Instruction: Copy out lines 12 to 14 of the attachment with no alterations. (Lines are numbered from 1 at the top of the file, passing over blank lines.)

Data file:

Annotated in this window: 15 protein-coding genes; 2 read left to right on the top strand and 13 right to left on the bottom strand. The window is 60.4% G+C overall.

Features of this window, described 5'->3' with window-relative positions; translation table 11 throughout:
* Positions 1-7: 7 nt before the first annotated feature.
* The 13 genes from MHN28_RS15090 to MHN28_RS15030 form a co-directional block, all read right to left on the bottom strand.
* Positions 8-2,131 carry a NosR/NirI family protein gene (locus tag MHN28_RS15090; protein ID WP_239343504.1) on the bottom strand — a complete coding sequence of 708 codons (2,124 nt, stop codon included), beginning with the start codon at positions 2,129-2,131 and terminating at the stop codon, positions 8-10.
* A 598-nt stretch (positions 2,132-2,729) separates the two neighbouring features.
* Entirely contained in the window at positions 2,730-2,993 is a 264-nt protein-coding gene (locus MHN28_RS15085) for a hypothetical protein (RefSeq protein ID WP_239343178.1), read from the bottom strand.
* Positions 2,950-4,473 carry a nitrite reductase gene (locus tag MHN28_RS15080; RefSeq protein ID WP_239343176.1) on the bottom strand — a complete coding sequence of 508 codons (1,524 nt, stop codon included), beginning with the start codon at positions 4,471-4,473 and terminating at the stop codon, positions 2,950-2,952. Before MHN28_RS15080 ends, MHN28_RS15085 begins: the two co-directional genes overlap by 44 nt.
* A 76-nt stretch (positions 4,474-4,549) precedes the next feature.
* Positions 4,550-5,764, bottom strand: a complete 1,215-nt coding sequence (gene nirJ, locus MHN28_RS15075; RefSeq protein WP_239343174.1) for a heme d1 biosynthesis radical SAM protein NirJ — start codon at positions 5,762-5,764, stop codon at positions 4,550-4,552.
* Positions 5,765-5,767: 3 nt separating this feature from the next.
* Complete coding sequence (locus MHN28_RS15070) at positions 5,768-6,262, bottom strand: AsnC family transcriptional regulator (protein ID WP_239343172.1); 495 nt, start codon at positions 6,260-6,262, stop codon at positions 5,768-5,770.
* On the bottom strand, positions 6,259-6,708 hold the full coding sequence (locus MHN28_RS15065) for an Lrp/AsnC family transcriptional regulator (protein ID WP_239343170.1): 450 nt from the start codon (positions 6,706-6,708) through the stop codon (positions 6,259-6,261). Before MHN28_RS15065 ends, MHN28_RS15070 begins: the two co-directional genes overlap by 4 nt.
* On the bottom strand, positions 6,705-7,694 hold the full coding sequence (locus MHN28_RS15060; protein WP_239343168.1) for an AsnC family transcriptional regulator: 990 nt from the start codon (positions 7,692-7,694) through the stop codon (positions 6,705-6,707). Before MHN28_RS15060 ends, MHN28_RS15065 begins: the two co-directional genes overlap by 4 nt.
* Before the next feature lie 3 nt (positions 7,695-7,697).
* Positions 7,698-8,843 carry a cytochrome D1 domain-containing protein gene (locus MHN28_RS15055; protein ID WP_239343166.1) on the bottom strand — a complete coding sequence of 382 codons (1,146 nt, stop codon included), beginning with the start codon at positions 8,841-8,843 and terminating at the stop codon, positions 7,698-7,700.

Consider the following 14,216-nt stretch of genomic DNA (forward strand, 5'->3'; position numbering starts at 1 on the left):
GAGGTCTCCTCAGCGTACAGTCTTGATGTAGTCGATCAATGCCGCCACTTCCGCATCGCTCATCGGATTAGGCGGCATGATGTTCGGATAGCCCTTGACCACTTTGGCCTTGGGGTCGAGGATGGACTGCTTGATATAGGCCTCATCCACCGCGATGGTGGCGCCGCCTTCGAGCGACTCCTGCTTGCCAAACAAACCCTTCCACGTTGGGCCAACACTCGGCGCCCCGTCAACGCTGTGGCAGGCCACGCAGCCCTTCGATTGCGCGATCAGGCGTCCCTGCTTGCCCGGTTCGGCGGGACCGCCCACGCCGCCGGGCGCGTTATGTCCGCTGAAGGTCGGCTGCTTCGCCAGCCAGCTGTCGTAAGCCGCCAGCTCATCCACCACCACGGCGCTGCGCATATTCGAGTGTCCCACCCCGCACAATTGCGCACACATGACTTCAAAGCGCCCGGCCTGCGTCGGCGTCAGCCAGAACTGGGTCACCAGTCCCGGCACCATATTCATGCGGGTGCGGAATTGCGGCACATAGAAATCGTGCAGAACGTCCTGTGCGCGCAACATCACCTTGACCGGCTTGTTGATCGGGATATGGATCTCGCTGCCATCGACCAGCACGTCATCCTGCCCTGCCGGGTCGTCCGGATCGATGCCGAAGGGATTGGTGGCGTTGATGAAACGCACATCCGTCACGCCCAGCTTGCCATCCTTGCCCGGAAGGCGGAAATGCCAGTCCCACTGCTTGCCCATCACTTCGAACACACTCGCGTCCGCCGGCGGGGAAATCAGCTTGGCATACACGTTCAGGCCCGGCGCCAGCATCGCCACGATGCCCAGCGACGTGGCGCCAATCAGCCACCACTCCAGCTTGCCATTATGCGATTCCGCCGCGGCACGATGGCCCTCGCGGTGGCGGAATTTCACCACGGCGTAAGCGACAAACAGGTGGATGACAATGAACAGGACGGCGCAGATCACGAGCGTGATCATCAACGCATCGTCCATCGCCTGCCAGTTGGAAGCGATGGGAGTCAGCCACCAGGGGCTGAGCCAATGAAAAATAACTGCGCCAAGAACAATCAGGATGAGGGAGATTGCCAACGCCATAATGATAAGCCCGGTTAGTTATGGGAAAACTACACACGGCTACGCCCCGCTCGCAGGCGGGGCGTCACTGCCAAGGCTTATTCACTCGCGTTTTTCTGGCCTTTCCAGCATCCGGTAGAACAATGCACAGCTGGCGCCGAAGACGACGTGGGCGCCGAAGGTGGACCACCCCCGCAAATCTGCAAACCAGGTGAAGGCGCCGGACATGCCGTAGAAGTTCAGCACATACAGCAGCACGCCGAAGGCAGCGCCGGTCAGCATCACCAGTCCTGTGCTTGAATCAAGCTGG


* Complete coding sequence (locus MHN28_RS15070) at positions 5,768-6,262, bottom strand: AsnC family transcriptional regulator (protein ID WP_239343172.1); 495 nt, start codon at positions 6,260-6,262, stop codon at positions 5,768-5,770.
* On the bottom strand, positions 6,259-6,708 hold the full coding sequence (locus MHN28_RS15065) for an Lrp/AsnC family transcriptional regulator (protein ID WP_239343170.1): 450 nt from the start codon (positions 6,706-6,708) through the stop codon (positions 6,259-6,261). Before MHN28_RS15065 ends, MHN28_RS15070 begins: the two co-directional genes overlap by 4 nt.
* On the bottom strand, positions 6,705-7,694 hold the full coding sequence (locus MHN28_RS15060; protein WP_239343168.1) for an AsnC family transcriptional regulator: 990 nt from the start codon (positions 7,692-7,694) through the stop codon (positions 6,705-6,707). Before MHN28_RS15060 ends, MHN28_RS15065 begins: the two co-directional genes overlap by 4 nt.